Sixth is pay to play. MLB owners shot themselves in the foot one to many times! Ask Tom Hicks, as he just paid Alex Rodriguez 47.5 million per year, for three years worth of last place baseball. But these men are not stupid, not all of them anyways. Foot wounds do heal. Owners have learned that long term contracts are not the way to go. Only a few contracts given out this off season were in excess of 3 total years, which is good. They are healing. But only a few of those contracts were performance based.
3 year performanced based contracts with buyout options for each year should be the flavor of choice in the huge FA market during the winter of 2004. Have MLB and the MLBPA sit down and figure out the price of a HR, single what ever. Base it on Seligs new stupid stat, I forget what he calls it, sorry. Whatever, just set up a flat rate. Make a single worth a grand, or base it on plate appearances
it doesn't matter. The player would then get his base salary, say 2 mill plus last years performance.

So now we have a balanced schedule, one that creates division rivals that are in close prox to each other. The reason this is imortant is because people will travel. CHC/CWS would sell out all the time. ANA/LA would too, just to name a few. And we have balance on the reciepts, giving more money to the smaller market teams. We also have incentive based contracts. We just created our "First Division"!!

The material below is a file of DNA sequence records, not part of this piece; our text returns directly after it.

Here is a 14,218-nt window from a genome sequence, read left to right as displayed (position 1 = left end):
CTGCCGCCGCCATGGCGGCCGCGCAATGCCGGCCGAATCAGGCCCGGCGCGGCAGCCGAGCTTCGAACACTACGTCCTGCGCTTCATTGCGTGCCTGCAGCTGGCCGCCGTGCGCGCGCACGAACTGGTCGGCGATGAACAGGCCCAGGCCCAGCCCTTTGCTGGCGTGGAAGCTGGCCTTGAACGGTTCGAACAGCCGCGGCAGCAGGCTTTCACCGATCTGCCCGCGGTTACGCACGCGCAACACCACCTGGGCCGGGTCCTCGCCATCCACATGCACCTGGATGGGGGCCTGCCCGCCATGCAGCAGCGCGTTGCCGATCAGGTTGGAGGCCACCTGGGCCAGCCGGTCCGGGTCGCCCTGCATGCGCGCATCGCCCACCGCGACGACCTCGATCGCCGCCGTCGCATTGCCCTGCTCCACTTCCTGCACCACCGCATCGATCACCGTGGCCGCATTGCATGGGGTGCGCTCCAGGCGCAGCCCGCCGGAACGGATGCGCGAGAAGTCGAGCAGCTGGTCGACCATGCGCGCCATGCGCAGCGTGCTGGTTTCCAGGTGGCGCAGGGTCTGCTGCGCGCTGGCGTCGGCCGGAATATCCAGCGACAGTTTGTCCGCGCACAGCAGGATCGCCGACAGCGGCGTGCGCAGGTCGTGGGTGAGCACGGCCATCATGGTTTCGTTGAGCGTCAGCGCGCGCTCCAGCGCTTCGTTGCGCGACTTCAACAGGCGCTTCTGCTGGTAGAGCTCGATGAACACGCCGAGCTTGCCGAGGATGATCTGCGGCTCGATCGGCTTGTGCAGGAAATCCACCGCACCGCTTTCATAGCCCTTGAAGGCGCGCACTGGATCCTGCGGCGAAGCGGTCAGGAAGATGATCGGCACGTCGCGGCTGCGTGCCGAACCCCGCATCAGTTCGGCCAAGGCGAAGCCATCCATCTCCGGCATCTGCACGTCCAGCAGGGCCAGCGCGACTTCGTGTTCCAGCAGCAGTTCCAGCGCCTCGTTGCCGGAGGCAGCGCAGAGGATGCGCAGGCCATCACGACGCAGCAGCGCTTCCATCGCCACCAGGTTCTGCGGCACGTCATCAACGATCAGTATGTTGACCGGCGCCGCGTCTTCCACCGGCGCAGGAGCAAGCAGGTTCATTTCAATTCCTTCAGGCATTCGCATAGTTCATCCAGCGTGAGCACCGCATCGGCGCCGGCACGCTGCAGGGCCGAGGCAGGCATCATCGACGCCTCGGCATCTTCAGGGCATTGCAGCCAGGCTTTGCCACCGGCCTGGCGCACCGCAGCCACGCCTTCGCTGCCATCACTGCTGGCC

MLBs biggest assest is in its youth. Its young stars. As was pointed out before, Euro soccer has two divisions! Well MLB has Four!!! They just do a chitty job of marketing them. Instead of "Working-Agreements" with these minor league clubs, Each Team should have one AAA club that they own. Instead of farming them out to Boise, keep them at home. The Minor league team would play in an exact opposite of the Major league team as far as schedule. All 158 games. Obvioussly these tickets would be reduced, but you have also just created competition, and a second source of revenue. And you as the owner are getting both sources of revenue. They don't have to be the same team name, they would need to be unique from a marketing perspective, but youth sells. People would easily flock to the stadium for 5.00 a seat to see the future stars. Model it after the "First Division" Financially and schedule wise, and it will create rivalries too ....